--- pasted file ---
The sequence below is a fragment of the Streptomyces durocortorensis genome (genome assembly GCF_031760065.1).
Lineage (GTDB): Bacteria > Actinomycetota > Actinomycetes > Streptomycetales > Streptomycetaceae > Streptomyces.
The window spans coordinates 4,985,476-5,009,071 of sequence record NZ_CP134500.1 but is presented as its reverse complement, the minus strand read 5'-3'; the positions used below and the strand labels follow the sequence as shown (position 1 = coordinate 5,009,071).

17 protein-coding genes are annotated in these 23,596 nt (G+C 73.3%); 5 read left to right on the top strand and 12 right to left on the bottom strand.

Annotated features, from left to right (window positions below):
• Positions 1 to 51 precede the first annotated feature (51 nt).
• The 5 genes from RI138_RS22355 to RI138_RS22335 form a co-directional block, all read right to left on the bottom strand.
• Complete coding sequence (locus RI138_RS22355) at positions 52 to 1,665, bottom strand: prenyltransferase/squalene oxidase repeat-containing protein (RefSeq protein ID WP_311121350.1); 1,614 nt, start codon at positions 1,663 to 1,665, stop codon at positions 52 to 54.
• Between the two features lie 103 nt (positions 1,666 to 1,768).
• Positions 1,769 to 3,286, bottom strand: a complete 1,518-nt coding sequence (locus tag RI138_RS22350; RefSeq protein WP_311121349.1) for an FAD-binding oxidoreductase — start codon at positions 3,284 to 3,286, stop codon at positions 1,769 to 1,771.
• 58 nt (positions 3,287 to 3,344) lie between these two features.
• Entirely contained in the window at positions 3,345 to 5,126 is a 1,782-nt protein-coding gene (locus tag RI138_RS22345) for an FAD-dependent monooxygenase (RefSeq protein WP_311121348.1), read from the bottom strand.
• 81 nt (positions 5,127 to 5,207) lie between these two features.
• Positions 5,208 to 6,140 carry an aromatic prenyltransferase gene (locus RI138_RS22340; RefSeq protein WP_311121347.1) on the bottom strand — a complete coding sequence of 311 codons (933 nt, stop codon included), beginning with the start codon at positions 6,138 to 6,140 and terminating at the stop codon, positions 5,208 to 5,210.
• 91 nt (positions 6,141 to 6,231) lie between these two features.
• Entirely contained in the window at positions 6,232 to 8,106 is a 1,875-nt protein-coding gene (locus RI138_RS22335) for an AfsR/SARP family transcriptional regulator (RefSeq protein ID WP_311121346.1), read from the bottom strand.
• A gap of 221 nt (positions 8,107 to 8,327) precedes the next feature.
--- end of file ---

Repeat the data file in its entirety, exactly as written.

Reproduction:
The sequence below is a fragment of the Streptomyces durocortorensis genome (genome assembly GCF_031760065.1).
Lineage (GTDB): Bacteria > Actinomycetota > Actinomycetes > Streptomycetales > Streptomycetaceae > Streptomyces.
The window spans coordinates 4,985,476-5,009,071 of sequence record NZ_CP134500.1 but is presented as its reverse complement, the minus strand read 5'-3'; the positions used below and the strand labels follow the sequence as shown (position 1 = coordinate 5,009,071).

17 protein-coding genes are annotated in these 23,596 nt (G+C 73.3%); 5 read left to right on the top strand and 12 right to left on the bottom strand.

Annotated features, from left to right (window positions below):
• Positions 1 to 51 precede the first annotated feature (51 nt).
• The 5 genes from RI138_RS22355 to RI138_RS22335 form a co-directional block, all read right to left on the bottom strand.
• Complete coding sequence (locus RI138_RS22355) at positions 52 to 1,665, bottom strand: prenyltransferase/squalene oxidase repeat-containing protein (RefSeq protein ID WP_311121350.1); 1,614 nt, start codon at positions 1,663 to 1,665, stop codon at positions 52 to 54.
• Between the two features lie 103 nt (positions 1,666 to 1,768).
• Positions 1,769 to 3,286, bottom strand: a complete 1,518-nt coding sequence (locus tag RI138_RS22350; RefSeq protein WP_311121349.1) for an FAD-binding oxidoreductase — start codon at positions 3,284 to 3,286, stop codon at positions 1,769 to 1,771.
• 58 nt (positions 3,287 to 3,344) lie between these two features.
• Entirely contained in the window at positions 3,345 to 5,126 is a 1,782-nt protein-coding gene (locus tag RI138_RS22345) for an FAD-dependent monooxygenase (RefSeq protein WP_311121348.1), read from the bottom strand.
• 81 nt (positions 5,127 to 5,207) lie between these two features.
• Positions 5,208 to 6,140 carry an aromatic prenyltransferase gene (locus RI138_RS22340; RefSeq protein WP_311121347.1) on the bottom strand — a complete coding sequence of 311 codons (933 nt, stop codon included), beginning with the start codon at positions 6,138 to 6,140 and terminating at the stop codon, positions 5,208 to 5,210.
• 91 nt (positions 6,141 to 6,231) lie between these two features.
• Entirely contained in the window at positions 6,232 to 8,106 is a 1,875-nt protein-coding gene (locus RI138_RS22335) for an AfsR/SARP family transcriptional regulator (RefSeq protein ID WP_311121346.1), read from the bottom strand.
• A gap of 221 nt (positions 8,107 to 8,327) precedes the next feature.